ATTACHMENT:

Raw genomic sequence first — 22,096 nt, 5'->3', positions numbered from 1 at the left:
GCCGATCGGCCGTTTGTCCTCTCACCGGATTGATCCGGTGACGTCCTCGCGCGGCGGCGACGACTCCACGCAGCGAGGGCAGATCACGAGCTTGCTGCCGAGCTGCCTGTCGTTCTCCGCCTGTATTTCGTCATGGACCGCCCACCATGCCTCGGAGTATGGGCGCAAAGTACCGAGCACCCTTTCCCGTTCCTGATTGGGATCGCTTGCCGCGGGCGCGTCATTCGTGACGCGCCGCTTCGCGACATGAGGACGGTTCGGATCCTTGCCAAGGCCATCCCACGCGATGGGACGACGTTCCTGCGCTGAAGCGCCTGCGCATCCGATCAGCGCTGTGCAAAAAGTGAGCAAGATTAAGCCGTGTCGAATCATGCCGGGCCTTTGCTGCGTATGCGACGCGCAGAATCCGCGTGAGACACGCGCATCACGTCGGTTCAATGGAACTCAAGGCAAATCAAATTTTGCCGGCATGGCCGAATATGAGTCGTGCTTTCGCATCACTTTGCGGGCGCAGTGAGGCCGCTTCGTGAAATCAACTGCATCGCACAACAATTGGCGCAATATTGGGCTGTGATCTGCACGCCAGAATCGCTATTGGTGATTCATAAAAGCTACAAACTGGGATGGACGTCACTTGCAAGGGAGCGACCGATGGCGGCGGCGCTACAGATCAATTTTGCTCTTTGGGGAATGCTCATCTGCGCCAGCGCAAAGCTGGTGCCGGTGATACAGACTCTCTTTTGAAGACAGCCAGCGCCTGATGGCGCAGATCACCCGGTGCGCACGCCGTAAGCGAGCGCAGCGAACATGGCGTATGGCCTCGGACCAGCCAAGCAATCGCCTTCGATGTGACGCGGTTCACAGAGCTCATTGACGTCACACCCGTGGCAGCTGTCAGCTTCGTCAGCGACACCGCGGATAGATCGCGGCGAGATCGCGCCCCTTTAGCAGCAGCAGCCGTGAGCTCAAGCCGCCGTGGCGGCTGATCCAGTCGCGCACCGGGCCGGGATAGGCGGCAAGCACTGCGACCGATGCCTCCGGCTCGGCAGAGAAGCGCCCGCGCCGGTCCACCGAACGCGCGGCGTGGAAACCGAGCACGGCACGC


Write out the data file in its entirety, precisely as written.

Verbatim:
Raw genomic sequence first — 22,096 nt, 5'->3', positions numbered from 1 at the left:
GCCGATCGGCCGTTTGTCCTCTCACCGGATTGATCCGGTGACGTCCTCGCGCGGCGGCGACGACTCCACGCAGCGAGGGCAGATCACGAGCTTGCTGCCGAGCTGCCTGTCGTTCTCCGCCTGTATTTCGTCATGGACCGCCCACCATGCCTCGGAGTATGGGCGCAAAGTACCGAGCACCCTTTCCCGTTCCTGATTGGGATCGCTTGCCGCGGGCGCGTCATTCGTGACGCGCCGCTTCGCGACATGAGGACGGTTCGGATCCTTGCCAAGGCCATCCCACGCGATGGGACGACGTTCCTGCGCTGAAGCGCCTGCGCATCCGATCAGCGCTGTGCAAAAAGTGAGCAAGATTAAGCCGTGTCGAATCATGCCGGGCCTTTGCTGCGTATGCGACGCGCAGAATCCGCGTGAGACACGCGCATCACGTCGGTTCAATGGAACTCAAGGCAAATCAAATTTTGCCGGCATGGCCGAATATGAGTCGTGCTTTCGCATCACTTTGCGGGCGCAGTGAGGCCGCTTCGTGAAATCAACTGCATCGCACAACAATTGGCGCAATATTGGGCTGTGATCTGCACGCCAGAATCGCTATTGGTGATTCATAAAAGCTACAAACTGGGATGGACGTCACTTGCAAGGGAGCGACCGATGGCGGCGGCGCTACAGATCAATTTTGCTCTTTGGGGAATGCTCATCTGCGCCAGCGCAAAGCTGGTGCCGGTGATACAGACTCTCTTTTGAAGACAGCCAGCGCCTGATGGCGCAGATCACCCGGTGCGCACGCCGTAAGCGAGCGCAGCGAACATGGCGTATGGCCTCGGACCAGCCAAGCAATCGCCTTCGATGTGACGCGGTTCACAGAGCTCATTGACGTCACACCCGTGGCAGCTGTCAGCTTCGTCAGCGACACCGCGGATAGATCGCGGCGAGATCGCGCCCCTTTAGCAGCAGCAGCCGTGAGCTCAAGCCGCCGTGGCGGCTGATCCAGTCGCGCACCGGGCCGGGATAGGCGGCAAGCACTGCGACCGATGCCTCCGGCTCGGCAGAGAAGCGCCCGCGCCGGTCCACCGAACGCGCGGCGTGGAAACCGAGCACGGCACGC